FDA/CVM believes that such control of VFD drugs is critical to reducing unnecessary use of such drugs in animals and to slowing or preventing any potential for the development of bacterial resistance to antimicrobial drugs. Safety concerns relating to difficulty of diagnosis of disease conditions, high toxicity, or other reasons may also dictate that the use of a medicated feed be limited to use by order and under the supervision of a licensed veterinarian.
First Drug Designated Under the MUMS Act
Aquaflor® is the first drug to be designated under the Minor Use and Minor Species (MUMS) Animal Health Act of 2004. Aquaflor® was designated based on the fact that catfish are a minor species. Designation occurs prior to submission of a new animal drug application and provides certain benefits to drug sponsors to encourage them to develop drugs for minor uses and minor species.
The MUMS Act—patterned after the well known and successful human -Orphan Drug Act of 1983 – is another provision of ADAA. The MUMS Act was a response to the lack of economic incentive for drug sponsors to develop drugs for minor species and for minor uses (rare diseases) in major species. Minor species are defined as any animal other than dogs, cats, horses, swine, cattle, chickens, or turkeys.
The MUMS Act contains three key provisions to assist in the development of drugs for minor uses and minor species: designation, conditional approval, indexing. For more information on these provisions and about the MUMS Act go to CVM’s website at http://www.fda.gov/cvm/minortoc.htm.
Designation of a new animal drug, prior to its approval, provides incentives to the drug sponsor to continue its development and to seek eventual approval. The MUMS Act makes the drug eligible for grants to support safety and effectiveness testing.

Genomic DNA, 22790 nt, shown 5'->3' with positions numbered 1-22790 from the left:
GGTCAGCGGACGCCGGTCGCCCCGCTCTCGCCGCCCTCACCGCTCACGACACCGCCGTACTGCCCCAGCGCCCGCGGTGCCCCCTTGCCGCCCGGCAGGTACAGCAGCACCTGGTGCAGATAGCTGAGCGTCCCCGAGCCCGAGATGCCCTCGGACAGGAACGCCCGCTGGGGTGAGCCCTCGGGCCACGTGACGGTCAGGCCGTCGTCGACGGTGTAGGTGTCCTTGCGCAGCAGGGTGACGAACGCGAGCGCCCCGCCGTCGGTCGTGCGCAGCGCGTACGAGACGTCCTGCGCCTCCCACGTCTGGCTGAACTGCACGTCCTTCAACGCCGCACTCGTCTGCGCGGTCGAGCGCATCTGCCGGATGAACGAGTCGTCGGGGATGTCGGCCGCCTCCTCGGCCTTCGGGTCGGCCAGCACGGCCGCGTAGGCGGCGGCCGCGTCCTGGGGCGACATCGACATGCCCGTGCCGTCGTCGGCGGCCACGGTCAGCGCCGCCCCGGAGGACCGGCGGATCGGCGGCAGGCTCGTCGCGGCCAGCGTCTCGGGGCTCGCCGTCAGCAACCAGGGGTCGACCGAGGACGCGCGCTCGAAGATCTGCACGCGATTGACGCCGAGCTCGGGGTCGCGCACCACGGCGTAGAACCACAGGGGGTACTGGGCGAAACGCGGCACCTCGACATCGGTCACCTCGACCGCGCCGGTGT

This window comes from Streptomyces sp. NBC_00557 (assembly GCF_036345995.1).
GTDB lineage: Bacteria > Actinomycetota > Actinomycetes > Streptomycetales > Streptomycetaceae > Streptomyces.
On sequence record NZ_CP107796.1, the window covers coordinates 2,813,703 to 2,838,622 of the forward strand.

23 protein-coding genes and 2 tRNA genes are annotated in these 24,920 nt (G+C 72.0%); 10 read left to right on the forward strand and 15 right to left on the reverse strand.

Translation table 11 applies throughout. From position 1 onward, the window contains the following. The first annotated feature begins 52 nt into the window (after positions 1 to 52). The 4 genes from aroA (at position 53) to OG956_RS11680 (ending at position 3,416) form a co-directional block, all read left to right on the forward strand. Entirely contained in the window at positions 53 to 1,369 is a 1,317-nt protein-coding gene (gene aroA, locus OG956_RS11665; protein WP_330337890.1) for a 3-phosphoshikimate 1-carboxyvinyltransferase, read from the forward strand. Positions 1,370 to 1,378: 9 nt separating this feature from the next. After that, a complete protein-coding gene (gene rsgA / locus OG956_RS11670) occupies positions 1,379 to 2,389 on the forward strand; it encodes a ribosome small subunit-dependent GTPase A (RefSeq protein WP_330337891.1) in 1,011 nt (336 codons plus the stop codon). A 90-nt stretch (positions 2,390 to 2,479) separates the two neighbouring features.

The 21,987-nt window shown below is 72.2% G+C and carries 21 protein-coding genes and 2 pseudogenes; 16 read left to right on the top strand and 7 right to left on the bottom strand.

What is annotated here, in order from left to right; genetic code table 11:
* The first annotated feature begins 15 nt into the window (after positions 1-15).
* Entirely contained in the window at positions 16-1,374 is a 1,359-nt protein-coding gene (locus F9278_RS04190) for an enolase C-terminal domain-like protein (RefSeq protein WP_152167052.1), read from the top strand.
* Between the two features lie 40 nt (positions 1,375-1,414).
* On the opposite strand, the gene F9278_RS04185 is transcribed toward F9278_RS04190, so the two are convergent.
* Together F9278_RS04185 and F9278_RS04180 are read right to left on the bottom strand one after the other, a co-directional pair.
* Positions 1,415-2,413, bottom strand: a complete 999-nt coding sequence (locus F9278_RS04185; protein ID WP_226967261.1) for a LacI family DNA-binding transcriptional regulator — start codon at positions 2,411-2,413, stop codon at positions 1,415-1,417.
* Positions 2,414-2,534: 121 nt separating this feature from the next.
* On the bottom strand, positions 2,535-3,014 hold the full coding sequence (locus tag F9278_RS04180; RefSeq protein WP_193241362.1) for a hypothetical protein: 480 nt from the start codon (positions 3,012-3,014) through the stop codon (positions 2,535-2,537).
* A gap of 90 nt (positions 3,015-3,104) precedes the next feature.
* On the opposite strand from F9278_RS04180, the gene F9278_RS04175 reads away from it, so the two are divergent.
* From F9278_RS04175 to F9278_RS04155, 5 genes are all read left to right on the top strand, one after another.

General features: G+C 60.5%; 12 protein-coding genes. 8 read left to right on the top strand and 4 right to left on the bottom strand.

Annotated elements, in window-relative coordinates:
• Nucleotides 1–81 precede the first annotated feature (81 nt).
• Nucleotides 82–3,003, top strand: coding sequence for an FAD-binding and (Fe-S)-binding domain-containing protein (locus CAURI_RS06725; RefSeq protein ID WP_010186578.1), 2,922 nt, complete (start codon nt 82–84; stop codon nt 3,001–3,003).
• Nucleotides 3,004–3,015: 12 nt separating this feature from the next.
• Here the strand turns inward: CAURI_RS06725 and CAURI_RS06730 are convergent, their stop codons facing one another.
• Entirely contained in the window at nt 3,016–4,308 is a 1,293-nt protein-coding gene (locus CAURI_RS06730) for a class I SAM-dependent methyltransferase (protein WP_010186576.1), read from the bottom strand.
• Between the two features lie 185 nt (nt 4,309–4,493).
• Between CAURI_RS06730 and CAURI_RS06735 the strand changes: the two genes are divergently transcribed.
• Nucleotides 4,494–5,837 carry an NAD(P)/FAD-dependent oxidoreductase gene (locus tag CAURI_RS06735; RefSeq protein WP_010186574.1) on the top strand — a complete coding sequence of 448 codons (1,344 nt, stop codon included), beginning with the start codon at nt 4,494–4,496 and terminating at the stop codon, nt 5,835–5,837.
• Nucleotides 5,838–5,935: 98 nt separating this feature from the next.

Additionally, sponsors who gain approval for designated new animal drugs will be granted seven years of exclusive marketing rights, which means the sponsor will face no competition in the marketplace for the approved use of the drug for that time period.
Evaluated for Antimicrobial Resistance Risk Management Strategy
Aquaflor® is among the first new antimicrobial approvals in food-producing animals that have been evaluated under CVM’s Guidance for Industry #152, “Evaluating the Safety of Antimicrobial New Animal Drugs with Regard to Their Microbiological Effects on Bacteria of Human Health Concern” (http://www.fda.gov/cvm/Documents/fguide152.doc).
The safe use of antimicrobials in the production of food-producing animals is an important public health issue. The Guidance for Industry about evaluating the safety of antimicrobial new animal drugs (#152) provides a regulatory pathway sponsors can use to show how a new antimicrobial drug can be used in a food-producing animal without endangering public health. CVM has determined that antimicrobial resistance risk management strategies (as described in the Guidance for Industry) in place for Aquaflor® are appropriate for its proposed conditions of use in pond culture systems.
New Horizon for Aquaculture Drugs
The approval of Aquaflor® signals a new horizon for drugs for finfish and minor species. Previously, treatments for the diseases of these species have languished for lack of economic incentives to encourage drug sponsors to pursue their approval. The hurdles have been high and the path uncertain. Now, under the provisions of ADAA and MUMS together with the guidance for addressing key issues such as antimicrobial resistance, drug sponsors have a clearer path for pursuing these approvals. The Center is pleased that sponsors are pursuing approvals for drugs to treat important diseases in minor species and for minor uses (rare diseases) in major species.